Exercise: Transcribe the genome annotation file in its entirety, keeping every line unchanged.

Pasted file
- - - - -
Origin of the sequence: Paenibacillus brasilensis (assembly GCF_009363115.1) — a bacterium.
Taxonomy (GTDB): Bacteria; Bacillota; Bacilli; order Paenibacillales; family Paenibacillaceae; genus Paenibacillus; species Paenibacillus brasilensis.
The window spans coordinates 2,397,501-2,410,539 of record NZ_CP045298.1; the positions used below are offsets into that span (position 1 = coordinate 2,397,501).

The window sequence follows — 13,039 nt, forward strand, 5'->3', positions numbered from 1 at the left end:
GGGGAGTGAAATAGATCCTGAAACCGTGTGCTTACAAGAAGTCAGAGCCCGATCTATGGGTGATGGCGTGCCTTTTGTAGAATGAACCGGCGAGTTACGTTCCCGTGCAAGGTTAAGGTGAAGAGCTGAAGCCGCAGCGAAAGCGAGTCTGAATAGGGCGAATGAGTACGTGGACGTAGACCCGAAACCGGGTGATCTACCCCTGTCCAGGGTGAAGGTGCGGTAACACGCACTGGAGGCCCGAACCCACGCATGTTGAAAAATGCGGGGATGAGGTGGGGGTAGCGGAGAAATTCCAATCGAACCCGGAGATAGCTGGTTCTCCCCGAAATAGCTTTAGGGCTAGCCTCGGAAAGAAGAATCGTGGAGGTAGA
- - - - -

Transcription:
Origin of the sequence: Paenibacillus brasilensis (assembly GCF_009363115.1) — a bacterium.
Taxonomy (GTDB): Bacteria; Bacillota; Bacilli; order Paenibacillales; family Paenibacillaceae; genus Paenibacillus; species Paenibacillus brasilensis.
The window spans coordinates 2,397,501-2,410,539 of record NZ_CP045298.1; the positions used below are offsets into that span (position 1 = coordinate 2,397,501).

The window sequence follows — 13,039 nt, forward strand, 5'->3', positions numbered from 1 at the left end:
GGGGAGTGAAATAGATCCTGAAACCGTGTGCTTACAAGAAGTCAGAGCCCGATCTATGGGTGATGGCGTGCCTTTTGTAGAATGAACCGGCGAGTTACGTTCCCGTGCAAGGTTAAGGTGAAGAGCTGAAGCCGCAGCGAAAGCGAGTCTGAATAGGGCGAATGAGTACGTGGACGTAGACCCGAAACCGGGTGATCTACCCCTGTCCAGGGTGAAGGTGCGGTAACACGCACTGGAGGCCCGAACCCACGCATGTTGAAAAATGCGGGGATGAGGTGGGGGTAGCGGAGAAATTCCAATCGAACCCGGAGATAGCTGGTTCTCCCCGAAATAGCTTTAGGGCTAGCCTCGGAAAGAAGAATCGTGGAGGTAGA